ForeWord Reviews

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Justice Served

Clarion Review (4 Stars)

True-to-life dialogue and vivid characters team up to paint an evocative picture of small-town Southern living.

Returning to her Southern home to help care for her dying mother, former radio personality Joyce Hughes finds herself involved in uncovering the true story behind a decades-old murder—a heinous crime that resulted in the death penalty electrocution of a distant relative. Debut fiction author LoniKaye Harkless draws her characters vividly and paints an evocative picture of small-town Southern living in the absorbing mystery Justice Served.

Hoping to get closure for her mother, Hughes embarks on a fact-finding mission to clear the name of Robert James through interviews, police records, and newspaper accounts of the time. And it was a different and difficult time—the woman killed was the wife of the local grocer and white; the accused a young black man who was like a son to the family.

The characters come alive off the page. Joyce’s older sister, Vonetta, is constantly tired from spending her days cooking and cleaning. Sis, their mother, is terminally ill but looks forward to Joyce’s updates on Robert James. And Joyce, who returned home from California, has interests ranging from fishing to spinning jazz records to admiring a handsome man here and there.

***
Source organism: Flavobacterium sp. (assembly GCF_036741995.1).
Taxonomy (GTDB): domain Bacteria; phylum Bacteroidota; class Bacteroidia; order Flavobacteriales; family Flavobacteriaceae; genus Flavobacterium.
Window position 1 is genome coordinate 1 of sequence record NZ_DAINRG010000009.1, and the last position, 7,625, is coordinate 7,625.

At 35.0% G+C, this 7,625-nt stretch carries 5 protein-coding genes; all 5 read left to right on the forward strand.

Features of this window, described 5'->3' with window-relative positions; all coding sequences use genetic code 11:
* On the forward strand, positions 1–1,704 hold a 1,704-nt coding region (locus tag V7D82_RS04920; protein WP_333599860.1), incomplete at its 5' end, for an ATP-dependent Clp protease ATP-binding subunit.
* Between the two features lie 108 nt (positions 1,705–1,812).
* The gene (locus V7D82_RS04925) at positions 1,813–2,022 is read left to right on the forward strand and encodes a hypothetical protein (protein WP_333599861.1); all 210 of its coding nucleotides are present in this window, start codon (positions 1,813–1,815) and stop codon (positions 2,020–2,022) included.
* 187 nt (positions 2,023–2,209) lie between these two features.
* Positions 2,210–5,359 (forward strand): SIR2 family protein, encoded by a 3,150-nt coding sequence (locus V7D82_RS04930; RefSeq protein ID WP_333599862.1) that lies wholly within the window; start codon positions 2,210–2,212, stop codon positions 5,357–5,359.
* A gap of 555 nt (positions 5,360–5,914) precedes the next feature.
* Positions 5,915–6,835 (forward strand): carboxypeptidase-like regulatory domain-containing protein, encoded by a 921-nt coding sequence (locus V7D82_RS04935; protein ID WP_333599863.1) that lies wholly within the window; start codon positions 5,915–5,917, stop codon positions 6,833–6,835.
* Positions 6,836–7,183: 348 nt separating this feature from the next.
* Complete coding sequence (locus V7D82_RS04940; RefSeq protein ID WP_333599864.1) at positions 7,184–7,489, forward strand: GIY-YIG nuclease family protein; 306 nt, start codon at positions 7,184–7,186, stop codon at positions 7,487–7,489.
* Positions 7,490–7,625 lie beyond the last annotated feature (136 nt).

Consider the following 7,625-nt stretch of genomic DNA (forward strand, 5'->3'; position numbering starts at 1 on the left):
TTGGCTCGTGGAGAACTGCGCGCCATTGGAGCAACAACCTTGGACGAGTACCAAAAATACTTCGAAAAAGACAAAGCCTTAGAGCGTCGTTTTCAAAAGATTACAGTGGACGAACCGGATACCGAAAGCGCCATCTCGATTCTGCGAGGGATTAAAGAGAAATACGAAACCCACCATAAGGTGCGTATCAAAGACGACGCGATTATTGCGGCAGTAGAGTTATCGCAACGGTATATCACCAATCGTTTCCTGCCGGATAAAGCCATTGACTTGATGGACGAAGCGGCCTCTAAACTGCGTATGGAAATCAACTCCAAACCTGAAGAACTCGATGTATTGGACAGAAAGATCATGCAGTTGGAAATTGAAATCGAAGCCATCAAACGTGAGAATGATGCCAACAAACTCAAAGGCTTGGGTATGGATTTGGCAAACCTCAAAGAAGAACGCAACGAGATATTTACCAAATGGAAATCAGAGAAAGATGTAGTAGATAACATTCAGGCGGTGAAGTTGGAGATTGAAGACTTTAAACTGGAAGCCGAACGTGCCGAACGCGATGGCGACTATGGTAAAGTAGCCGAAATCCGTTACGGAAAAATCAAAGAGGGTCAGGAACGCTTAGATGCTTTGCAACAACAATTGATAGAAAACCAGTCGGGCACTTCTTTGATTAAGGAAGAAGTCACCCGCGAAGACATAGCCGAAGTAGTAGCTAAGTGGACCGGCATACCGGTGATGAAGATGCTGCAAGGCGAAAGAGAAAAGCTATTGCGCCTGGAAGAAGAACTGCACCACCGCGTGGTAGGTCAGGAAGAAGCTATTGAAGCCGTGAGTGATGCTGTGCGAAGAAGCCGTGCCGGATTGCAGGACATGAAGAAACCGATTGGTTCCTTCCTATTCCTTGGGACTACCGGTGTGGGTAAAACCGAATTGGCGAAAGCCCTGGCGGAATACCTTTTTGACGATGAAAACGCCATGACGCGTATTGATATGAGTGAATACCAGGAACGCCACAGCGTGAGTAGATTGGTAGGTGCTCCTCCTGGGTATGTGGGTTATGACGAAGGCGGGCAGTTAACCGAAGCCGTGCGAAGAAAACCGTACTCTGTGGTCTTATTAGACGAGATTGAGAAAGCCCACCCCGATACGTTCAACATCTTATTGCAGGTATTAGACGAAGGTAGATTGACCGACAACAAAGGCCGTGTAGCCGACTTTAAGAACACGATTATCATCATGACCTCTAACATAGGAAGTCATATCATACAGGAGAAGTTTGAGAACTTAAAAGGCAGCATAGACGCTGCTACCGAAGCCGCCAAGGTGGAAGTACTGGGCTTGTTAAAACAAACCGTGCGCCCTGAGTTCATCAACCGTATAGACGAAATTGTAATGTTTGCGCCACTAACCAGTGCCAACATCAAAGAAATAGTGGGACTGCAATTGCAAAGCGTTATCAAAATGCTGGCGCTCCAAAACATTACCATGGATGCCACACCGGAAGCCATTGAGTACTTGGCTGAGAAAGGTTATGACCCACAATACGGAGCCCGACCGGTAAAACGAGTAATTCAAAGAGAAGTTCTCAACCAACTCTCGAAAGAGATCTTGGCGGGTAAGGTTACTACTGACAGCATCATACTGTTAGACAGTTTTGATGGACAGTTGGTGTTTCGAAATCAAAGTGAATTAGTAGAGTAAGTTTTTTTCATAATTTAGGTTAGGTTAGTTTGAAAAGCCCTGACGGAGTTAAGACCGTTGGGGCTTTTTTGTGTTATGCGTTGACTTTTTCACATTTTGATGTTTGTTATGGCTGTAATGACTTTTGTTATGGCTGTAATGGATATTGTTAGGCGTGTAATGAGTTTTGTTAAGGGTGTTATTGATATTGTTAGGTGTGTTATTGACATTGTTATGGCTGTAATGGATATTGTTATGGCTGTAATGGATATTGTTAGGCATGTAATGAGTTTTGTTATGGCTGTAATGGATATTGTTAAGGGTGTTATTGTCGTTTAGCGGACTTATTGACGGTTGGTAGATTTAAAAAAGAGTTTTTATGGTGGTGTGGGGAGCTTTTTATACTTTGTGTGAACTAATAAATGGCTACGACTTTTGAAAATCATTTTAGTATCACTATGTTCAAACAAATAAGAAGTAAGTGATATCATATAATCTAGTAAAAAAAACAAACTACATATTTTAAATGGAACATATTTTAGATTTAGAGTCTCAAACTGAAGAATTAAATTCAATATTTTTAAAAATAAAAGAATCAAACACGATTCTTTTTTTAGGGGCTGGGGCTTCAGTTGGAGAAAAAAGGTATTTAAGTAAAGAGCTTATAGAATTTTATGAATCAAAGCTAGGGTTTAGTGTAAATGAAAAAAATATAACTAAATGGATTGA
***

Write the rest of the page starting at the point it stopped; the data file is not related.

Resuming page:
The book captures the heartbeat of the South, from the welcoming glass of lemonade proffered in each household to the descriptions of everyday life. For example, a constant house guest in Vonetta’s home is the lonely and ever-helpful Junior Banks: “No one ever called him Junior or Banks. It was always Junior Banks.”

The title refers to the facts Joyce ultimately discovers about the intertwining lives of the people involved in the murder case from fifty years earlier—an event that still ripples into her own time.

Now living in Los Angeles, Harkless was born and raised in South Carolina, and writes that the book is based on true events. The dialogue is realistic, occasionally tinged with a regional dialect. The content can be graphic, but not gratuitously so considering the subject matter and the racial tension of the time depicted. Verb tenses are mixed throughout the story; better editing would be beneficial, but it is easy to understand what’s happening.

Secondary to the main plot is the wonderfully told story of an adult child caring for an elderly parent. This theme appears intermittently throughout the narrative as Joyce encounters others dealing with the same situation. The companionship between Joyce and Sis is warm and caring, though the parent-child roles have switched. As Joyce tells a friend, “Her life is not ending, it’s only just beginning.”

Justice Served explores an engaging mystery that some readers may solve before the book’s conclusion, but it’s a satisfying tale nonetheless.

Robin Farrell Edmunds